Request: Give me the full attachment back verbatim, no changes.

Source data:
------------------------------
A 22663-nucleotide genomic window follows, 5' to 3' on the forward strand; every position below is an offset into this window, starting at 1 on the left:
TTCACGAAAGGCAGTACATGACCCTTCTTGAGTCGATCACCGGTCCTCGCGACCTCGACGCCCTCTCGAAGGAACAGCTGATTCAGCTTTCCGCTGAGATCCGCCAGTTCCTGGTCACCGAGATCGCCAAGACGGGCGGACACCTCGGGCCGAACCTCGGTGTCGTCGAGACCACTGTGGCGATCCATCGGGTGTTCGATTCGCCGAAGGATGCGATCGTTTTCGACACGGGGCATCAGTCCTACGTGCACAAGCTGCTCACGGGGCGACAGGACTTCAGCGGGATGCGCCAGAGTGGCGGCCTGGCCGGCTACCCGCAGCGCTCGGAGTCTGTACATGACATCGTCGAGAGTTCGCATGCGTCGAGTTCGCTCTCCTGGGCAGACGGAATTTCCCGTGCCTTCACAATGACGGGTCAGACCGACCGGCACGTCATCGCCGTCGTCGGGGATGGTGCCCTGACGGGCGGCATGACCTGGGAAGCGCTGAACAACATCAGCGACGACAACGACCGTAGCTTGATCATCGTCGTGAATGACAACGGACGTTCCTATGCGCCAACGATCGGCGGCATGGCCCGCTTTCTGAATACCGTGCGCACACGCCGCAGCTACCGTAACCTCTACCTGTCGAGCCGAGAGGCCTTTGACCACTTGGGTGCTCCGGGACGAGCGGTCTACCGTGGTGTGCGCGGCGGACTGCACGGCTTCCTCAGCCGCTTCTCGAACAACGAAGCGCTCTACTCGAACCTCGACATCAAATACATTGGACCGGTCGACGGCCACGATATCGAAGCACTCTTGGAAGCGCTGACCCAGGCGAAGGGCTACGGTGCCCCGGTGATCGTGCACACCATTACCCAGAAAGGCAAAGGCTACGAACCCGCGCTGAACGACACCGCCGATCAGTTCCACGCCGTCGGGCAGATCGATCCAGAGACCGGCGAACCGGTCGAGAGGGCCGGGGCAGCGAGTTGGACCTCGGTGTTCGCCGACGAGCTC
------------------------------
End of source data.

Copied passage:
A 22663-nucleotide genomic window follows, 5' to 3' on the forward strand; every position below is an offset into this window, starting at 1 on the left:
TTCACGAAAGGCAGTACATGACCCTTCTTGAGTCGATCACCGGTCCTCGCGACCTCGACGCCCTCTCGAAGGAACAGCTGATTCAGCTTTCCGCTGAGATCCGCCAGTTCCTGGTCACCGAGATCGCCAAGACGGGCGGACACCTCGGGCCGAACCTCGGTGTCGTCGAGACCACTGTGGCGATCCATCGGGTGTTCGATTCGCCGAAGGATGCGATCGTTTTCGACACGGGGCATCAGTCCTACGTGCACAAGCTGCTCACGGGGCGACAGGACTTCAGCGGGATGCGCCAGAGTGGCGGCCTGGCCGGCTACCCGCAGCGCTCGGAGTCTGTACATGACATCGTCGAGAGTTCGCATGCGTCGAGTTCGCTCTCCTGGGCAGACGGAATTTCCCGTGCCTTCACAATGACGGGTCAGACCGACCGGCACGTCATCGCCGTCGTCGGGGATGGTGCCCTGACGGGCGGCATGACCTGGGAAGCGCTGAACAACATCAGCGACGACAACGACCGTAGCTTGATCATCGTCGTGAATGACAACGGACGTTCCTATGCGCCAACGATCGGCGGCATGGCCCGCTTTCTGAATACCGTGCGCACACGCCGCAGCTACCGTAACCTCTACCTGTCGAGCCGAGAGGCCTTTGACCACTTGGGTGCTCCGGGACGAGCGGTCTACCGTGGTGTGCGCGGCGGACTGCACGGCTTCCTCAGCCGCTTCTCGAACAACGAAGCGCTCTACTCGAACCTCGACATCAAATACATTGGACCGGTCGACGGCCACGATATCGAAGCACTCTTGGAAGCGCTGACCCAGGCGAAGGGCTACGGTGCCCCGGTGATCGTGCACACCATTACCCAGAAAGGCAAAGGCTACGAACCCGCGCTGAACGACACCGCCGATCAGTTCCACGCCGTCGGGCAGATCGATCCAGAGACCGGCGAACCGGTCGAGAGGGCCGGGGCAGCGAGTTGGACCTCGGTGTTCGCCGACGAGCTC